Bankruptcy is a court authorized procedure that helps honest people handle serious debt problems by either:
- eliminating the debts, or
- reorganizing the debts into manageable monthly payments.
Authorized by the United States Constitution, Article 1, Section 8, bankruptcy is a recognition in our country that sometimes bad things happen to good people. The recent recession and current economic slowdown have caused millions of lost jobs. Many people have been laid off, suffered a reduction of pay, or reduction of their retirement funds. The Wall Street banks, including the ones that got bailed out by taxpayer dollars, have cut back drastically in lending to the extent that individuals and small businesses can’t get money to cover the slow periods. Adjustable mortgage loans have reset and prevented homeowners from being able to make the increased payment triggering foreclosures. And then their lenders refuse to refinance the loans. Other good people get hurt, sick, divorced, sued, or grow old with a fixed income, all of which can stop or reduce their ability to pay back debts. How do they survived?
Bankruptcy Is a Safety Net
Bankruptcy provides a safety net for people to get on with their lives, jobs, and businesses without losing everything they have worked so hard for. First, it STOPS CREDITORS. Filing bankruptcy will cause a federal restraining order, called the “Automatic Stay,” to be issued immediately upon filing that will stop all collection efforts by creditors including telephone calls, collection letters, lawsuits, garnishments, or foreclosures and trustee sales. The Automatic Stay will even stop the IRS from collecting taxes and in some cases the bankruptcy may permanently eliminate income taxes all together. What happens next depends on which Chapter of the Bankruptcy Code you qualify for to fit your personal financial circumstances. I’ll discuss both consumer options Chapter 7 and Chapter 13.
Chapter 7 Eliminates Debts
Chapter 7 is designed to eliminate your obligation to pay all unsecured debt, that is, debt that is not secured by your property. It usually consists of credit cards, medical bills, deficiency on repossessed cars, personal loans, and the like. The goal of Chapter 7 is to “get a fresh start” financially. However, you must be very careful to get a good experienced lawyer before you attempt a Chapter 7. This is because Chapter 7 is, in reality, a liquidation. This means that care must be taken to insure that all your property including clothes, furniture, tools, car, house, etc., is protected BEFORE you file Chapter 7. Your attorney protects all your property through the process of claiming “bankruptcy exemptions.” These exemptions are a collection of state and federal laws that allow you to protect your assets, but please remember that these exemptions are not automatic, and you and your lawyer must claim them specifically in writing. In my 30 years of bankruptcy experience, it is very rare for people to lose any property they want to keep IF proper legal precautions are taken. Chapter 7 normally last about 4 1/2 months and at the end you receive from the Court a Bankruptcy Discharge certificate verifying that you have no legal obligation to pay the discharged debts. Please keep in mind that not all debts are discharged in Chapter 7 including student loans, family support, court fines, etc. There is also a “means test” that I’ll discuss in a subsequent post which everyone must pass in order to file Chapter 7.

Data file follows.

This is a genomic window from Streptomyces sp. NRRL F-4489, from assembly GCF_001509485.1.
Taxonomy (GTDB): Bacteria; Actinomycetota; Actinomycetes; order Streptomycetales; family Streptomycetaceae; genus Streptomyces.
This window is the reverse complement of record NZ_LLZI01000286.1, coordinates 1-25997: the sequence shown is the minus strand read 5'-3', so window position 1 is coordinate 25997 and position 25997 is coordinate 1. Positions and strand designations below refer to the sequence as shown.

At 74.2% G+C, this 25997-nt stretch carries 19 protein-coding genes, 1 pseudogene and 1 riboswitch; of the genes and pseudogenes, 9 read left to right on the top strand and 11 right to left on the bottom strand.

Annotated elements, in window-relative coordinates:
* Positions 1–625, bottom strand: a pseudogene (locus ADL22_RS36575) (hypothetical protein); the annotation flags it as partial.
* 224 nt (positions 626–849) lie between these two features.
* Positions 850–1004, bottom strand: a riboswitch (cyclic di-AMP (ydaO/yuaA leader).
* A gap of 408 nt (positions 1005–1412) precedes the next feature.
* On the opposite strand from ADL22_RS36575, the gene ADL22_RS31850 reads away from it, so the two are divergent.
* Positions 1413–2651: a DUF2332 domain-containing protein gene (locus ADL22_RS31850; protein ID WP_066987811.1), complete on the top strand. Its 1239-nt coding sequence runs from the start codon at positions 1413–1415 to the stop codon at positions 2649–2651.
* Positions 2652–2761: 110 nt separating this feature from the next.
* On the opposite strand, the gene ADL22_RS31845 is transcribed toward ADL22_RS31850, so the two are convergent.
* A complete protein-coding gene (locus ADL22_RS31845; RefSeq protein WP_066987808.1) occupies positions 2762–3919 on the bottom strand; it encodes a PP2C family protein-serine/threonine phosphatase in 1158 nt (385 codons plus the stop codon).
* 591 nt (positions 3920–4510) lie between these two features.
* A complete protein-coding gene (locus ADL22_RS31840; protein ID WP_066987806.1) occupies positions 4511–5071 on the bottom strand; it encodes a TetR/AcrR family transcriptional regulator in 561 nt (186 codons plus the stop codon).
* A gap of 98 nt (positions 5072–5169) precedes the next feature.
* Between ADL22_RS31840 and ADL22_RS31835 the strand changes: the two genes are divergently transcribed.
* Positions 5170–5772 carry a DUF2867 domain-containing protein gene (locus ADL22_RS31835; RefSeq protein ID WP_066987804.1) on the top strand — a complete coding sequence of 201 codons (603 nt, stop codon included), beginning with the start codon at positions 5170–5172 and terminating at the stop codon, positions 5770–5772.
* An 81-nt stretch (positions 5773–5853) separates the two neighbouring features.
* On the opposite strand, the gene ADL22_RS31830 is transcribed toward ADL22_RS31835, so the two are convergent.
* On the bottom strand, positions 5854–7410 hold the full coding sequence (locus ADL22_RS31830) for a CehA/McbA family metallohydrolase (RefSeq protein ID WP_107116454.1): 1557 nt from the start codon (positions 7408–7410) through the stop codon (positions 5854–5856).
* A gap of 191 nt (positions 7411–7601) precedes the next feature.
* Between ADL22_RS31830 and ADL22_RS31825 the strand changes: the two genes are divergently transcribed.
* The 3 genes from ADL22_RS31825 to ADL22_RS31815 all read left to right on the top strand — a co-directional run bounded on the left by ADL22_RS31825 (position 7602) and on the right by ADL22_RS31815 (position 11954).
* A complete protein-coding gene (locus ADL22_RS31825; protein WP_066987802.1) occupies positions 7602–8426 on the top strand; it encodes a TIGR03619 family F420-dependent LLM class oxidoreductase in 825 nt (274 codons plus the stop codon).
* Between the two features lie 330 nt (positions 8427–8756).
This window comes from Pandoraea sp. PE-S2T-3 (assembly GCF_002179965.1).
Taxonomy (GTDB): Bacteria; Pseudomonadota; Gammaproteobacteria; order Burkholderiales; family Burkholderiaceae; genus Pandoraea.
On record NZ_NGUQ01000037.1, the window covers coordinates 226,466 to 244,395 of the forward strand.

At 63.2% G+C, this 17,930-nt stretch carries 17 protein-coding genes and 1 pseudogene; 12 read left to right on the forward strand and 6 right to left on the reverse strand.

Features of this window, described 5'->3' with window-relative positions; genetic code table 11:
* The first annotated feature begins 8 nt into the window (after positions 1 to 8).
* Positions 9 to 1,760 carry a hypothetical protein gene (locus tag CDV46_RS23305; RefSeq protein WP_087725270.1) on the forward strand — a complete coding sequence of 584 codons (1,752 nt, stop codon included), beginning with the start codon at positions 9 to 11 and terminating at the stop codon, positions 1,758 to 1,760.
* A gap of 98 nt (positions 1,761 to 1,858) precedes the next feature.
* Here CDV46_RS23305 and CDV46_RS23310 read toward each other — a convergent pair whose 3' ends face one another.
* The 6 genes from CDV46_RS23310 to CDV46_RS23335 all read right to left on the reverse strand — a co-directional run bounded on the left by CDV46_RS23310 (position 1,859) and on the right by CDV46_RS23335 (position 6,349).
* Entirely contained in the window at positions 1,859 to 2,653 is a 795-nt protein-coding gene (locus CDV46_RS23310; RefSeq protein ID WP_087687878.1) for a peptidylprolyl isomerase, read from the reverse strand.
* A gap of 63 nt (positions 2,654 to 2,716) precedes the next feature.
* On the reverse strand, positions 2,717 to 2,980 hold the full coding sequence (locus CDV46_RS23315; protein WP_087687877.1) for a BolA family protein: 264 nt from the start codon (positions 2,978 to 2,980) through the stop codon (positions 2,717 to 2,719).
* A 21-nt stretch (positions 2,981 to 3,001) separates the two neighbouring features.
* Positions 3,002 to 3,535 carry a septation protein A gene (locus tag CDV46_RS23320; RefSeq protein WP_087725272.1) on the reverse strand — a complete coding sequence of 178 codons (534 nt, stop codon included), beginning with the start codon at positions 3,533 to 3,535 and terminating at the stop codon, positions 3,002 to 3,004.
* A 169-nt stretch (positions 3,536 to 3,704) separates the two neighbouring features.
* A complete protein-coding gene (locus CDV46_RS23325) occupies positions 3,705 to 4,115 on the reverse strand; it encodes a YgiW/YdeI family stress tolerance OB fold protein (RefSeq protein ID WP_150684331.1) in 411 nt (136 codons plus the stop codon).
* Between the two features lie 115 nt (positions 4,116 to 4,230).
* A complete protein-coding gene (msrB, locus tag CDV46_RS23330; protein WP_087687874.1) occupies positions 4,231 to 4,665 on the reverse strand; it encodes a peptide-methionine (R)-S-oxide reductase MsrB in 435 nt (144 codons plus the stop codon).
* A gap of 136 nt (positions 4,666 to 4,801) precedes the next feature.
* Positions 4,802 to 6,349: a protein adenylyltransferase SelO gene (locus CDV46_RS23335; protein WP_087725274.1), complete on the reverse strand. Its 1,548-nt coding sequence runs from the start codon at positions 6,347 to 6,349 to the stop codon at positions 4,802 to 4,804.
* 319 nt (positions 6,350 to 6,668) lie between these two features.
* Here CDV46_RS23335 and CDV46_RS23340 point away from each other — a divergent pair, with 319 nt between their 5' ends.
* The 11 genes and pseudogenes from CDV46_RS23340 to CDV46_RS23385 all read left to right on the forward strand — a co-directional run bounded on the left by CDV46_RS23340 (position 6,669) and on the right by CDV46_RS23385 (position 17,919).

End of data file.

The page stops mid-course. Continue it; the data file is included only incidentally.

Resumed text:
Chapter 13 Reorganizes Your Debt
A Chapter 13 plan is a court approved repayment plan that allows you to repay your creditors a monthly payment amount that fits your personal financial situation. It basically subtracts your reasonable living expenses like housing, food, clothes, transportation, insurance, charitable contributions, etc., from your net (after tax) monthly income, and uses the difference, called your “disposable income,” to make your monthly Chapter 13 plan payment to a court trustee who in turn pays your creditors. These plans usually last a minimum of 36 months but could last up to 60 months. If your monthly plan payment paid out over the period of the plan was enough to repay, for example, 20% of your unsecured debts, and that payment was your “best effort,” then that’s all you would have to repay. And at the end of the plan, the other 80% of your unsecured debt would be discharged. The bankruptcy court’s automatic stay would protect you from the creditors the whole time you are in your Chapter 13 plan. Other things that might be accomplished in a Chapter 13 (and not Chapter 7) include:
- stop a foreclosure or trustee’s sale, and cure the default by paying the mortgage arrears in the plan;
- strip off the lien of a second mortgage if your house is completely underwater, i.e., you owe more on the first mortgage than the house is worth;
- “cram down” or reduce your car balance to what the car is worth and reduce the car loan interest rate;
- protect a cosigner; or
- protect a non-exempt asset , etc.
Chapter 13 law and related procedures are very complex and require the assistance of an attorney experienced in Chapter 13.
What to Do Next?
Contact my office at 440 Civic Center Drive, Vista, CA 92084-6144, for an office meeting with me so I can personally analyze your financial circumstances. I’ll see if you qualify for either Chapter 13 or Chapter 7 and, if you do, help you decide which one may offer you the most help. There is no charge for your first office visit. I help people with bankruptcy from all over North San Diego County. Our phone is 760-758-3043.